May there be Light: IWC 2011 opening thoughts

May there be Light: IWC 2011 opening thoughts

Our work with whales ranges from the joyous to the patient to the intolerable.  The latter, intolerable, is a comment about numerous violations of fairness and reason on our blue planet, but here in particular about the International Whaling Commission (IWC) which was established in 1946 as an instrument to protect the interests of an already faltering whaling industry, but had enough slack in its mandate to also protect the interests of whales, should there be a desire to do so.

The achievement of an indefinite moratorium on commercial whaling in 1982, implemented in 1986, came as a beacon of hope for whales, and for all life on Earth.  It was truly a sign that things really could change for the better, even at the brink. Such good news is desperately needed today.

In 1972, at the first United Nations conference on the environment, whales were chosen as a symbol of a looming crisis, which now stares us in full face.  Whether we are able to surmount, and survive, depends largely on the decisions of small numbers of people, those with power.  The IWC has no real power – flagrant abuses without penalty prove this – but just the same it does have potential.  Whether or not it will be able to achieve that potential, or take steps towards it, is very much the subject of the four day meeting that will take place in Jersey July 11-14.

On the table will be a document tendered by the UK that proposes small changes to IWC procedures, which if agreed could radically alter the way the Commission conducts its business, and affect its outcomes, for the good.  One of the changes is about the way annual dues are paid by member states.  The UK suggests this be by bank transfer, as happens with most ordinary commerce these days.   The word “corruption” is never used or hinted at, but this simple change would go a long way towards ending the days when delegates could walk into the Secretariat moments before the meeting began and exchange a bundle of cash for the right to sit at the table, and vote.  Eliminating this possibility would be a small but definitely healthy step.   We should not count on it being agreed, however.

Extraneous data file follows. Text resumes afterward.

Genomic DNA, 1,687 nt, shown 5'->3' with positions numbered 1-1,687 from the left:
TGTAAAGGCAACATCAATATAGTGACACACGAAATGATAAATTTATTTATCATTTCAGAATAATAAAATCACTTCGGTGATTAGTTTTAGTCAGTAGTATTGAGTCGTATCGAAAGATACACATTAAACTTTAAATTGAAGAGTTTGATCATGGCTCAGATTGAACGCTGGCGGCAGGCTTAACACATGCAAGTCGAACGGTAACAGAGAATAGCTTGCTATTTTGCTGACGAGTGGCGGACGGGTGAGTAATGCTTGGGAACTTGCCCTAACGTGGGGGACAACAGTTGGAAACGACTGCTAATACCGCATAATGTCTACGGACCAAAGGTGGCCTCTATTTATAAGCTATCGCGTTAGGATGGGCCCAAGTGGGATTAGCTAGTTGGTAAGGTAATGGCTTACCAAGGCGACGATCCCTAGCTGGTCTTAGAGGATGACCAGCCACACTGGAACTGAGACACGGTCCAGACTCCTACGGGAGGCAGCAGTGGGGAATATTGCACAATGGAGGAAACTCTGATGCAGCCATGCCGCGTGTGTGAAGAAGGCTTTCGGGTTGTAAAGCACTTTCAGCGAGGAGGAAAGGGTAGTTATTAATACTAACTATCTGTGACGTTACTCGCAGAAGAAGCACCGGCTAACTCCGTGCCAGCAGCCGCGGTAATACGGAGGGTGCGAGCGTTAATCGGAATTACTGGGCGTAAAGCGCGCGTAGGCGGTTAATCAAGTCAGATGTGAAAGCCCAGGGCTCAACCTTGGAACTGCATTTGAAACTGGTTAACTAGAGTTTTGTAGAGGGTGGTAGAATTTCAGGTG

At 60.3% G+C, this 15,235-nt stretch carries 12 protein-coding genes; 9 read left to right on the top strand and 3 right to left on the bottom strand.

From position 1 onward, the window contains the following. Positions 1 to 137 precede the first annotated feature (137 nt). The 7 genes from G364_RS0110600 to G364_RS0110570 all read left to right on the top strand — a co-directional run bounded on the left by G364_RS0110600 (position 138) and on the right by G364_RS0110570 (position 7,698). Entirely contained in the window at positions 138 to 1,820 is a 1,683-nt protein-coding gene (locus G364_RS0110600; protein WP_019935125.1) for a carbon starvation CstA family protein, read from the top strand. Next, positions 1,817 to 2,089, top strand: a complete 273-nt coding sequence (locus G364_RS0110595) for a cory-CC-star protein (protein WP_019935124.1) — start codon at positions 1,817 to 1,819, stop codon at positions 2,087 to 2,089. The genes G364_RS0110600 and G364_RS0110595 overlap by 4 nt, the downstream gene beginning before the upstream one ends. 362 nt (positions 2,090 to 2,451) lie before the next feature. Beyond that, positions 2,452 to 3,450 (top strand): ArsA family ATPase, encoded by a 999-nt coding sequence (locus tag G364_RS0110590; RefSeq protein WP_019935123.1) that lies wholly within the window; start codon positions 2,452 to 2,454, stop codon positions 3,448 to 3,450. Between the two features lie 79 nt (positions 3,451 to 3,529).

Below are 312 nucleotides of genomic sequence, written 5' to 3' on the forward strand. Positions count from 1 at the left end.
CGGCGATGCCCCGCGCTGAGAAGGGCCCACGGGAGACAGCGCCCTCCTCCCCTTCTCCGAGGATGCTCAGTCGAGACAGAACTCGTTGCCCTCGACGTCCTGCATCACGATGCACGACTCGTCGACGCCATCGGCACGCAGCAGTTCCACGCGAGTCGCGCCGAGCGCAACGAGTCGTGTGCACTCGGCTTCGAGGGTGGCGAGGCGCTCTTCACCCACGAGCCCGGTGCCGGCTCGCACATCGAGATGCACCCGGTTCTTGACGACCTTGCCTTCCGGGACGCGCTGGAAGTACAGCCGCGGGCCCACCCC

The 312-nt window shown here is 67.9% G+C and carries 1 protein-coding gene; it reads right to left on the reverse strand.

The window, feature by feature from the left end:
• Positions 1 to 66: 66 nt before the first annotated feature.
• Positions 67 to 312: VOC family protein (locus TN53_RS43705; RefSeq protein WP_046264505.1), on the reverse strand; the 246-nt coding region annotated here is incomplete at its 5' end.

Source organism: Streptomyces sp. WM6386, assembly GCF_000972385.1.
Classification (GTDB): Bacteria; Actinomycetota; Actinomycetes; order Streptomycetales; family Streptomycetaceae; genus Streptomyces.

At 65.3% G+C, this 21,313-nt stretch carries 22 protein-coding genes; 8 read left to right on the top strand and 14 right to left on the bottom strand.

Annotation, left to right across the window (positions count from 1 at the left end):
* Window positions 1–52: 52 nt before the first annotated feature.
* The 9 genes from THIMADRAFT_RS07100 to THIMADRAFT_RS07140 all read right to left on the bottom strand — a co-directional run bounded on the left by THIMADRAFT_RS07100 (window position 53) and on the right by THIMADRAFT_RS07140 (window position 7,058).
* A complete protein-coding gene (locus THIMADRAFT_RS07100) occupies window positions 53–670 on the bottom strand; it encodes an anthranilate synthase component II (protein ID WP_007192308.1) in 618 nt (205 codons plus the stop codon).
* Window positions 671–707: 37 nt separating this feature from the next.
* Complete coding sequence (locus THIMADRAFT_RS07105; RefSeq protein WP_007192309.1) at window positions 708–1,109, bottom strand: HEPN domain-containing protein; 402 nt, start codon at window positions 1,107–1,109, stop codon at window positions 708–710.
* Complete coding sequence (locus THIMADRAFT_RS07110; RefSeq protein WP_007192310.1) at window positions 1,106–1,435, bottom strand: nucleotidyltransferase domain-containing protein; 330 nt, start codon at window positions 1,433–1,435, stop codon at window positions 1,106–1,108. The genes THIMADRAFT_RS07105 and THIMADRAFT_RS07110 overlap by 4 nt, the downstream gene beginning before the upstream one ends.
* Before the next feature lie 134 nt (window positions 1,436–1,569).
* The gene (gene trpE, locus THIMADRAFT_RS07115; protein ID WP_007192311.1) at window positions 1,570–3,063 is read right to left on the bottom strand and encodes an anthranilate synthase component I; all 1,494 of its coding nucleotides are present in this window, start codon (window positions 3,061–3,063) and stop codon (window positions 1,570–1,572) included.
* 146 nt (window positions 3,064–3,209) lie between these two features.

The UK proposal was originally a proposal from the 23 members of the European Union who are also members of the IWC, but it was vetoed by Denmark and could not be presented as an EU initiative.  Possibly, Denmark’s refusal is unsurprising, given that nation’s sorry record on whales, but it was shocking nonetheless, carrying as it did the clear message that Denmark condones and encourages corruption in international fora.  One has to wonder what the Danish public would make of this, were it to know what it’s government’s representatives are doing?

Voting is what the 89 member Commission is all about, and serious decisions require a ¾ majority.  Hence the efforts of Japan, over many years, to encourage new members, usually small and poor nations, to join and support its views, in exchange for aid; for the delegates, this also means trips abroad and access to a lifestyle beyond the means and dreams of their fellow countryfolk.  Hence also, the efforts of whale-friendly nations to bring other like minded allies into the fray.  The result has been a virtual impasse at the IWC with almost even voting strength on either side of the ‘to kill or not to kill’ debate.

In recent years, successive Chairs of the Commission have attempted “consensus” decision making as a way around the voting roadblock, in the vain hope that there might be enough common ground among the sides, and enough willingness to bend or break the principles on which they stand.   Hence the strange spectacle of the US and New Zealand joining hands with Japan at last year’s meeting, and quite possibly again this year.  Apparently, a joint US-NZ proposal aimed in this direction is being re-written at this moment, so we will have to wait to see the substance of these wheels within wheels.

Meanwhile, the rumor mill is buzzing, one of the most tantalizing bits being that numerous member states, mostly on the whalers’ side, have not yet paid their dues, so are not yet entitled to vote.  Given the turmoil and trauma Japan is still reeling from, after being battered by the triple disasters of earthquake, tsunami and nuclear radiation, it would not be surprising if Japan’s purse strings are tighter than usual at this meeting, and its ability to support its acolytes lessened.   If this is the case, the outcome of this meeting may be less predictable than usual.

Japan’s role in this meeting is obviously crucial to the outcome, and there is cause for hope that it may be more flexible than usual.  The terrible events of the recent past have created a surge of sympathy for Japan around the world, a tide of opinion akin to that experienced by the US after the 9/11 terror attacks.  We all know what happened to that good will.  It would be so sad if Japan were to squander the opportunity it now has, to step into the future with real allies on all sides.  Given the murky history of the IWC, perhaps this thought is unwarranted optimism, but perhaps not.

May there be light!

by Paul Spong, July 8 2011

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